Plant magic and White Shark Miracle Mycorrhizal Fungi

Plant magic and White Shark Miracle Mycorrhizal Fungi

At Green Light we are all fully trained and specialise in Organic Gardening and Hydroponic Methods.  Over the past few years we have been testing various soil and water methods and mixes to get the tastiest, healithest, highest yielding flowers, fruit and vegeatables possible.

Green Light

Unit 4

Cotswold Edge

Hempsted Lane

(Next door to Europcar)

Gloucester

GL2 5WZ

 

01452 306871

 

Open 7 days a week.

 

http://www.greenlight-hydroponics.co.uk/index.php?route=common/home

SOIL WINNER

We have a clear winner with a mix of guano based soil, a pot of Plant Magic Granules and any of your favorite nutrients.  The results are customers have been reporting is quite unbelievable but please don’t take our word for it……go on try it for yourself

1/     Soil with Guana (either add it yourself or we have pre-mixed) and use 20 litre pots.  Any smaller and you will get a smaller crop.

2/     1 x 350ml Plant Magic Granules mixed in to 50 litres of soil and ensure contact with your root system.

3/     Spray with Plant Magic Evolution throughout the grow period.

4/     Use Plant Magics amazing Root Stimulant from seed/cutting to cropping.

5/     We recommend a good organic nutrient and don’t use any form of Cannazym or enzyme based nutrient – ask us if you need help with this one.

 

HYDROPONIC AND BUBBLER WINNER.

We tested all the favorite nutrients including CANNA, Hesi Ionic and Hydrotops and got a winner in a mix of Dutch Pro, White Shark Mycorrhiza, and Carboload from Advanced Nutrients.

 

1/ For use in all Hydro, Coco and Bubbler systems.  Use White Shark mycorrhizal all the way through

 

2/  We used the Dutch Pro nutrient range which is an unbeleivable £22.50 for 5 litres.  It is a hugely popular nutrient system which all of you dutch coffee shop regulars will recognise as it is commonly used and advertised there.  It is used by a lot of allotment owners both here and in Holland and has won numerous awards over the years.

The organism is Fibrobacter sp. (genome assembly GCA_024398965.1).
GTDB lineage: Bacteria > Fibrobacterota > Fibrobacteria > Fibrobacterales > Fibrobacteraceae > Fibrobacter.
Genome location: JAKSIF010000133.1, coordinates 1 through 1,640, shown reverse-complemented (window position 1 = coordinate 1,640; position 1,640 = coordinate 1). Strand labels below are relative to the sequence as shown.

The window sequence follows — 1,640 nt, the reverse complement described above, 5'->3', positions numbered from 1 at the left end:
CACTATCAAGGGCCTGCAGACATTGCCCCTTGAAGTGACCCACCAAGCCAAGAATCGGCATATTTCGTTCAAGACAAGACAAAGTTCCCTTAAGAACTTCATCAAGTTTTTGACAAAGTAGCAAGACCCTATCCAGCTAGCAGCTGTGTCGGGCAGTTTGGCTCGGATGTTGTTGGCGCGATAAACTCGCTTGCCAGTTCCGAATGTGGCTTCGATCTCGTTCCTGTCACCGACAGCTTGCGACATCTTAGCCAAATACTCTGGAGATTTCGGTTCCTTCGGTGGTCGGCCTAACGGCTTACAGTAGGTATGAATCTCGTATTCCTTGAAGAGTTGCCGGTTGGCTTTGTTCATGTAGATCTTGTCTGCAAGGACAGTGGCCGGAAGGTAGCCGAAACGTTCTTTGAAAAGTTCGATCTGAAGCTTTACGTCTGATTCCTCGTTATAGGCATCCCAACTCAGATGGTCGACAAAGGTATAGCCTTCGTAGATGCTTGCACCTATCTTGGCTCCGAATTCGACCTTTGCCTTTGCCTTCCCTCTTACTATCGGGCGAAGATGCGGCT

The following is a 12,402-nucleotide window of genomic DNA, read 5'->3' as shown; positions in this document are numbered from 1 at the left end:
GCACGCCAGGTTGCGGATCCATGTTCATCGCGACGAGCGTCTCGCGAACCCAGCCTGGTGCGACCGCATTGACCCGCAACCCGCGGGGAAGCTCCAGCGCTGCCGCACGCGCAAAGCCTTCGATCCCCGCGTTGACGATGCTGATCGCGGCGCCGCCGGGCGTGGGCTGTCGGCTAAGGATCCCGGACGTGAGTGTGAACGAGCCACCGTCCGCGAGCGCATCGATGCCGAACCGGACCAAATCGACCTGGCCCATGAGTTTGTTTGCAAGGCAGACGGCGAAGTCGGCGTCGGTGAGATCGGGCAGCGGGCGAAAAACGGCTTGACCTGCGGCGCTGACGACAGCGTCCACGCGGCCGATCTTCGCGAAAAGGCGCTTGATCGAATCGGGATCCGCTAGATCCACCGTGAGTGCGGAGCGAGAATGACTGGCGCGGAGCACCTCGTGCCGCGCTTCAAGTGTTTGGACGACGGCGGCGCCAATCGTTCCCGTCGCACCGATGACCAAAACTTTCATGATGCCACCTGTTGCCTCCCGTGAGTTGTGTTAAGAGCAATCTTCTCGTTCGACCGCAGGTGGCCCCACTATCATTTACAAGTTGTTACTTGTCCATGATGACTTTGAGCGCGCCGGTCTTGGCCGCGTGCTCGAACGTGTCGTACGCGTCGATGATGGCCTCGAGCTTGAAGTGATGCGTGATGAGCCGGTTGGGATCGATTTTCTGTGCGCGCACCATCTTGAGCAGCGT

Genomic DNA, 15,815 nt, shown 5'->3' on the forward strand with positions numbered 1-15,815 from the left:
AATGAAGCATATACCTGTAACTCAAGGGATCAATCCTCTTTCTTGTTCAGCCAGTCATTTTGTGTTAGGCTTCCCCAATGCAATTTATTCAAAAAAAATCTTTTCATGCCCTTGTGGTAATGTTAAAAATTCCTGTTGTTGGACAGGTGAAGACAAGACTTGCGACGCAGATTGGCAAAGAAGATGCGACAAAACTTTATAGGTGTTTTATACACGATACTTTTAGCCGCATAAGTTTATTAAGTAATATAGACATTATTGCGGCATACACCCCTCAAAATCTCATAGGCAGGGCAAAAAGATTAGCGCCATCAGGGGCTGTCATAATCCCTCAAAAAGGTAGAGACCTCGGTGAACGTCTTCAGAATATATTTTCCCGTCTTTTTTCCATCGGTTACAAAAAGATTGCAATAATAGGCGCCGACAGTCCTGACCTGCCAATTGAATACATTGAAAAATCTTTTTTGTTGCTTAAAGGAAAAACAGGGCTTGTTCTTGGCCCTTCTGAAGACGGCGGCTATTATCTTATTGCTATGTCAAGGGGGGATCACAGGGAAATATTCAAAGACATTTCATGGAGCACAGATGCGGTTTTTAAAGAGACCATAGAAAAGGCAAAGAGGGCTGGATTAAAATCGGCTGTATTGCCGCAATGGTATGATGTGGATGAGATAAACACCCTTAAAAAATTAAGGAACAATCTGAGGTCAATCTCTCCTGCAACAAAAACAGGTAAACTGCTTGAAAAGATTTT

3/   Spray through the veg stage with Plant Magics Evolution.  This will increase your flowering sites, taste and yield. For fun spray one plant go and have a cuppa and then come back….you will be amazed at the difference this product can make in 15 minutes!

 

4/     Use Dutch Pro Take Root through the veg period for brilliant white, healthy roots.

 

5/     Swop over to the Dutch Pro Flowering Nutrient which again is £22.50 for 2×5 litres and after a couple of weeks add a PK13/14 and a bloom boost.  We recommend Dutch Pro Explode or Bloombastic.

 

6/     If your plants are in tip top health then you can use a forcing agent for the last month.  Forcing agents can increase your crops weight by up to a third.  Forcing agents can be used with any brand of nutrient and in any system, hydro, soil or coco.  We recommend using Top Shooter if you have healthy happy plants or if your plants are not well then using Ripen in the final week will force the last bit of energy out of them.

 

A mycorrhiza, mycorrhizae, or mycorrhizas, is a symbiotic, highly beneficial association between a fungus and the roots of your plants.

In a mycorrhizal association, the fungus colonizes the host plant’s roots and they are an important component of both your soil life and soil chemistry which obviously directly affects your plant and it’s health.

They attach themselves to your root system and basically increase your plants ability to eat, drink and prevent any forms of stress or disease.

 

Lots of the minerals needed by your plants are chemically bound to the soil particles which makes them unavailable to your plants.  Mycorrhizal fungi are able to unbind these nutrients which allows your plants to eat them.  Mycorrhizalea are so much smaller than root hairs that they vastly increase your roots system and in turn your plant gains multiple benefits , including the mycelium’s higher absorptive capacity for water and mineral nutrients due to the comparatively large surface area of mycelium: root ratio, thus improving the plant’s mineral absorption capabilities.

Mycorrhizae form a mutualistic beneficial relationship with the roots of most plant species. While only a small proportion of all species has been examined, 95% of those plant families are predominantly mycorrhizal.[3] They are named after their presence in the plant’s rhizosphere (root system).